's decision to incorporate Kelli Williams
and Camryn Manheim
's real-life pregnancies into the show is threatening to turn ABC's hit legal drama into the thinking person's Romper Room
. Well, had executive producer David E. Kelley
listened to the complaints of co-star Steve Harris
, he might not be facing such labor pains.
"I couldn't understand why they decided to give my character [Eugene] a son," Harris tells TV Guide Online. "I was wondering why not Bobby (Dylan McDermott) or Jimmy (Michael Badalucco), especially since I play a guy who's not married. I wanted to make sure that I wasn't some kind of deadbeat dad, and I didn't want to continue adding to that particular black stereotype. I wasn't all that thrilled. So, I voiced my opinion. But I guess I was overruled."
Harris who reports that several behind-the-scenes Practice staffers are expecting as well admits that he's not sure how the impending deliveries will alter the dynamic of the Emmy-winning series. "To be perfectly honest, I have no idea how their characters will change once they become mothers," he says. "But [ABC has] made a point of announcing that the births will be a part of the storyline, so it ought to be interesting to see what goes on afterwards. Who knows? Maybe the kids will become an integral part of the series."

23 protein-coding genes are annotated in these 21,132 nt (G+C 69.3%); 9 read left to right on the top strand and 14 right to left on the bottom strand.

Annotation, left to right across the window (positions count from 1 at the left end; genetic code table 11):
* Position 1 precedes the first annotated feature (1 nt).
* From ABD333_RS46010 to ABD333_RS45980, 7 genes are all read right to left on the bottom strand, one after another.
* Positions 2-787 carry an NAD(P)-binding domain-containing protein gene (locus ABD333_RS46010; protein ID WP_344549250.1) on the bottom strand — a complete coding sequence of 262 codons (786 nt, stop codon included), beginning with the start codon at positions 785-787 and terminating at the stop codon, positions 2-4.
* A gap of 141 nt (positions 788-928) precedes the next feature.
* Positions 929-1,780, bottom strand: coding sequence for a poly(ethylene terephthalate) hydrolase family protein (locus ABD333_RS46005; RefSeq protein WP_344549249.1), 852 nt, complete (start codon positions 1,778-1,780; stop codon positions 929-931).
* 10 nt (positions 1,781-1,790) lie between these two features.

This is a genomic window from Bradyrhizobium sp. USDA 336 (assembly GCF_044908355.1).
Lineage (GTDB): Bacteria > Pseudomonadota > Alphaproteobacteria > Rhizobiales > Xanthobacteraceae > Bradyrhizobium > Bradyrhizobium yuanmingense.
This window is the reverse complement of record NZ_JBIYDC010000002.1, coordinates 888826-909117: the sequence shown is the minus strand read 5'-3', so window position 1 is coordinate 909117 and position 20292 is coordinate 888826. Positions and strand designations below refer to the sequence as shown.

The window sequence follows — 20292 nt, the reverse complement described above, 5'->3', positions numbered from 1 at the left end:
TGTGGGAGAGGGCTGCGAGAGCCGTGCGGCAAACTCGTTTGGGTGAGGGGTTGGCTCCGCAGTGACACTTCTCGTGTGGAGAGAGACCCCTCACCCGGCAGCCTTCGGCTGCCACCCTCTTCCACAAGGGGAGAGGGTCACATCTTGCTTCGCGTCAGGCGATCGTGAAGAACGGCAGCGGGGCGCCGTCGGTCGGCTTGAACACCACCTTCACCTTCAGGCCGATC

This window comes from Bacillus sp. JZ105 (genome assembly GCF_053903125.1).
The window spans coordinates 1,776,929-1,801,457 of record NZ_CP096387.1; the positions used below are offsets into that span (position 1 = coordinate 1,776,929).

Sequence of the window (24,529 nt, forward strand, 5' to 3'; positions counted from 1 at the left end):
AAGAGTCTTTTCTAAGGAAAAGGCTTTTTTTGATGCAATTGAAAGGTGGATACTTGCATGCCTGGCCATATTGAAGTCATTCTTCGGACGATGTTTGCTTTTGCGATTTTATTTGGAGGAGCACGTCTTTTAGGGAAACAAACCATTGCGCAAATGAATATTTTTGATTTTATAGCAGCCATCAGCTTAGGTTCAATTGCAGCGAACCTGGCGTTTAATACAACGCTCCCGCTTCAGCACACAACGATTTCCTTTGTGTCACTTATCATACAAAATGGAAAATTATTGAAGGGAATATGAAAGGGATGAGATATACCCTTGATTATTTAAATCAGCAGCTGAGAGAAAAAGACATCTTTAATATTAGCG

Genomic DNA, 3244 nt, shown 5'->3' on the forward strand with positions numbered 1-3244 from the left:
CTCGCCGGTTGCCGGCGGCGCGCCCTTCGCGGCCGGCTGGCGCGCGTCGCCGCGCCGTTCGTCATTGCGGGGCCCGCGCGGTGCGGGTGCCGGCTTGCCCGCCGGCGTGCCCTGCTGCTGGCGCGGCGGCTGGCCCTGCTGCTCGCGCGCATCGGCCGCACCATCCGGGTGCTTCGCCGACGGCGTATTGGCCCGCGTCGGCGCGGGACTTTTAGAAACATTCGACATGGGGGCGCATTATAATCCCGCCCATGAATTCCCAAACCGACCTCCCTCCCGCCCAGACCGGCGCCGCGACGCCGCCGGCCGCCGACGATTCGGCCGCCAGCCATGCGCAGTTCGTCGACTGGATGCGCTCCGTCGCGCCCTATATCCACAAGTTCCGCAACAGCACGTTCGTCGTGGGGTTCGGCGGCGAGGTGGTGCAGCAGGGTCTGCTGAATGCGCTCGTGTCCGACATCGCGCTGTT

Ultimately, Harris is leaving that decision in the hands of Kelley, who he admits "doesn't need my help on the writing." But, just in case Mr. Michelle Pfeiffer is listening, the Emmy nominee would like to make one small request. "I'm always hoping that he'll see an opening for a romance for Eugene," he says. "I don't want this to become The Practice: The Love Story, but I think Rebecca (Lisa Gay Hamilton) and Eugene could be a couple. We're basically thirtysomething on the show, and if you're thirtysomething and you're single it's the right time for a relationship."